Summary: Isoelectric focusing was used to compare the complement of phosphoglucose isomerase isoenzymes in a wild-type strain of and in a strain with a deletion in the structural gene. Deletion of the gene did not result in the absence of the high- isoenzyme I but the low- isoenzyme II was absent. Hence, the isoenzymes must be the products of two genes. If were the sole structural gene its deletion would result in the disappearance of both isoenzymes. After a temperature shift-up a -bearing strain had cell cycle arrested and contained only 8% of the polysaccharide in the wild-type. Phosphoglucose isomerase is required for the synthesis of fructose 6-phosphate (F6-P), a precursor of the cell wall components chitin and mannoprotein (“mannan”), which are a polysaccharide and contain polysaccharide, respectively. Since the mutation confers a temperature-sensitive phosphoglucose isomerase, the likely explanation for cell cycle arrest caused by this mutation is that the defective phosphoglucose isomerase results in a reduction of F6-P and hence an inability to synthesize the mannan and chitin needed for cytokinesis and cell separation. Revertants of a bearing strain were selected for their ability to grow on glucose at 25 °C and this yielded a number of different phenotypes. Amongst the isolates was a strain which had undergone an intragenic reversion at the locus, designated . This mutation permits growth and cell division at 25 °C but results in cell cycle arrest at 36 °C. These results are all consistent with the notion that in there are two genes ( and ) which encode the low- and high- isoenzymes, respectively, of phosphoglucose isomerase and that the two gene products physically interact for activity.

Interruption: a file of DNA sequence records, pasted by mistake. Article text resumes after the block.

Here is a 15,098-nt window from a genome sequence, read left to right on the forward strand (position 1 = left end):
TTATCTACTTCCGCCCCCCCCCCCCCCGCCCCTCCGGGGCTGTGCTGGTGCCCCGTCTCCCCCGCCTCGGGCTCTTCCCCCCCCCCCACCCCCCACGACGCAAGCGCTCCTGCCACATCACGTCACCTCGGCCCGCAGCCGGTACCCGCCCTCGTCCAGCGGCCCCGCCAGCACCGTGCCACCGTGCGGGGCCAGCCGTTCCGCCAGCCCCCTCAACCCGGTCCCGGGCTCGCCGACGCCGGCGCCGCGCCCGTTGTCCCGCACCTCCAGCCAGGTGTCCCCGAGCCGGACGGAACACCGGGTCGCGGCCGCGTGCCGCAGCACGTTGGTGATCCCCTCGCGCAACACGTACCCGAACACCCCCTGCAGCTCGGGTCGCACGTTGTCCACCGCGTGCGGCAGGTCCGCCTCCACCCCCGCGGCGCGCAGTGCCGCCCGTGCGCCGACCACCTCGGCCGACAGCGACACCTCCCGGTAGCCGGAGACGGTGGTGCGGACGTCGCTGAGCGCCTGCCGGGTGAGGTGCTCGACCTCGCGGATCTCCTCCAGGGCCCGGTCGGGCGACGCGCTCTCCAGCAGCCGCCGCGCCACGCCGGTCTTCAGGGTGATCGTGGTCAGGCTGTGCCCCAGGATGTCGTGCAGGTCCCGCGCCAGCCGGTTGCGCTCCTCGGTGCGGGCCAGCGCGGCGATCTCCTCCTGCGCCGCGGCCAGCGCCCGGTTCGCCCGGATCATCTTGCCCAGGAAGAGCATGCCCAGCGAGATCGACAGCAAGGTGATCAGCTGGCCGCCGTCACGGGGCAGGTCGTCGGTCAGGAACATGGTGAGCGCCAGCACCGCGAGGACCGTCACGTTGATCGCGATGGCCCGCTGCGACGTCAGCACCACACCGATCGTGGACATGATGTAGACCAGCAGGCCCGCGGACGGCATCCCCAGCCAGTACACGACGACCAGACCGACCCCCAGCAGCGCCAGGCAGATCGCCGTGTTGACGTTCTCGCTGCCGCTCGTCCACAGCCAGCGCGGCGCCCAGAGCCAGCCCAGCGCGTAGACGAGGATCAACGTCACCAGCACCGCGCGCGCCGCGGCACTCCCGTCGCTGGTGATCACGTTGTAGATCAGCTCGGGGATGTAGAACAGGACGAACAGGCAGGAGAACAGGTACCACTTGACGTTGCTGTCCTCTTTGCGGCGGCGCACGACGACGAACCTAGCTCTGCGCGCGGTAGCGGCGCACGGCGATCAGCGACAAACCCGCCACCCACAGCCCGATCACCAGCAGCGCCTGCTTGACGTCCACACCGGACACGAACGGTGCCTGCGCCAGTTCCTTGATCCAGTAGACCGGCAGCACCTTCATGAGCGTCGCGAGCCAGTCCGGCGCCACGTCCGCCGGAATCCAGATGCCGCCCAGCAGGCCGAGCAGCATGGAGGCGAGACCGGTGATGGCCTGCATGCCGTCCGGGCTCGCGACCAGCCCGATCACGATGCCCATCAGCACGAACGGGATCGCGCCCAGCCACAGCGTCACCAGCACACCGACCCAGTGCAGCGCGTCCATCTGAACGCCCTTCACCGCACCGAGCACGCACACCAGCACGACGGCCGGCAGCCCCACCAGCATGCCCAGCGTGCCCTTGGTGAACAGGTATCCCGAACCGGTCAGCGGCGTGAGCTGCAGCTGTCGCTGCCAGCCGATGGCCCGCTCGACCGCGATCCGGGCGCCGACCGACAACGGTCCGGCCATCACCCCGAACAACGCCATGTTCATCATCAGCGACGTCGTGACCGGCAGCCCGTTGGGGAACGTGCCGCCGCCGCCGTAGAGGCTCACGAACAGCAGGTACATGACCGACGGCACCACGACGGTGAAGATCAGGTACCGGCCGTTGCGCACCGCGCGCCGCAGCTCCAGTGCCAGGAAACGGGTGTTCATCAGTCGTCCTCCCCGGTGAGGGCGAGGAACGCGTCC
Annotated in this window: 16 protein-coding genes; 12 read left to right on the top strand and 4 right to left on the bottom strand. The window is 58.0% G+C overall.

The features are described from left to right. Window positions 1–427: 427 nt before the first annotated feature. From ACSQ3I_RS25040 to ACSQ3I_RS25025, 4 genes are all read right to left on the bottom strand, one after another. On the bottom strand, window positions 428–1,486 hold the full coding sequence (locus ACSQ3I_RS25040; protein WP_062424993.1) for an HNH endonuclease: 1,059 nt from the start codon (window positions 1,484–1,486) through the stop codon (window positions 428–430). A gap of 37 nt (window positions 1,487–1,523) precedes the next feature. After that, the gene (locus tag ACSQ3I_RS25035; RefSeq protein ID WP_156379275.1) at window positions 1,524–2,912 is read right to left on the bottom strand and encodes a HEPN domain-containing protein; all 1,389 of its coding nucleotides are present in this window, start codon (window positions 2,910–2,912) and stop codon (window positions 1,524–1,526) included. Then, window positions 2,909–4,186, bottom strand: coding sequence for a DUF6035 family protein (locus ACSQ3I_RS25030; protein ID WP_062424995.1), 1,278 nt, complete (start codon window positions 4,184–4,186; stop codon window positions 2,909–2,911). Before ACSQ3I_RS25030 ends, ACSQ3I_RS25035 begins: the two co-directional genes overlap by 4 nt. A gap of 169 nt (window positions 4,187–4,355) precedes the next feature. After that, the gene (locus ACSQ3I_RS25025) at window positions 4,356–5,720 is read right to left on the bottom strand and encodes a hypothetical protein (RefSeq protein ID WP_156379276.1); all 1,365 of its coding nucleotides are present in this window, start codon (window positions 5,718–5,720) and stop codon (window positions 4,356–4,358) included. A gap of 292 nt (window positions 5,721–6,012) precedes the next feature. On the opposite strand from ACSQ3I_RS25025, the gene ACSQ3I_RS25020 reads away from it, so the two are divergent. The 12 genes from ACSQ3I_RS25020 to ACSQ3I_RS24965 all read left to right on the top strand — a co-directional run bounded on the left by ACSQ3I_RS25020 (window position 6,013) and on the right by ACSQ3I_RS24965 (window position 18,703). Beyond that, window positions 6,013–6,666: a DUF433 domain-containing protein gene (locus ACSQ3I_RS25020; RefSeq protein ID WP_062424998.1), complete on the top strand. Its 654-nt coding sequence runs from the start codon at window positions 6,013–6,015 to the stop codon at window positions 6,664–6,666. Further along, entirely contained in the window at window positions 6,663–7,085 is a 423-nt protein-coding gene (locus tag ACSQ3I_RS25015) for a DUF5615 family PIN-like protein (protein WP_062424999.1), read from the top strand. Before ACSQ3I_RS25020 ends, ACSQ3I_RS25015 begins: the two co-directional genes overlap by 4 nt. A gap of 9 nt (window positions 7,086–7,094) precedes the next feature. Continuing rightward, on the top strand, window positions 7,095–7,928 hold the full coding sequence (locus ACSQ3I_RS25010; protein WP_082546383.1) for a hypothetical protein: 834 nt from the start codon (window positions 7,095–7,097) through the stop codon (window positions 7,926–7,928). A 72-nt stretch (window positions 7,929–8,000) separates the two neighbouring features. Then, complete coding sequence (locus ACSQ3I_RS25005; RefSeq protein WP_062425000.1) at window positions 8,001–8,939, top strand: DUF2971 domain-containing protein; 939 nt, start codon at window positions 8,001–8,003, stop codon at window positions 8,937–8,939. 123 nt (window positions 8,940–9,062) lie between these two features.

Article metrics loading...

Loading full text...

Full text loading...


Most cited this month Most Cited RSS feed

This is a required field
Please enter a valid email address
Approval was a Success
Invalid data
An Error Occurred
Approval was partially successful, following selected items could not be processed due to error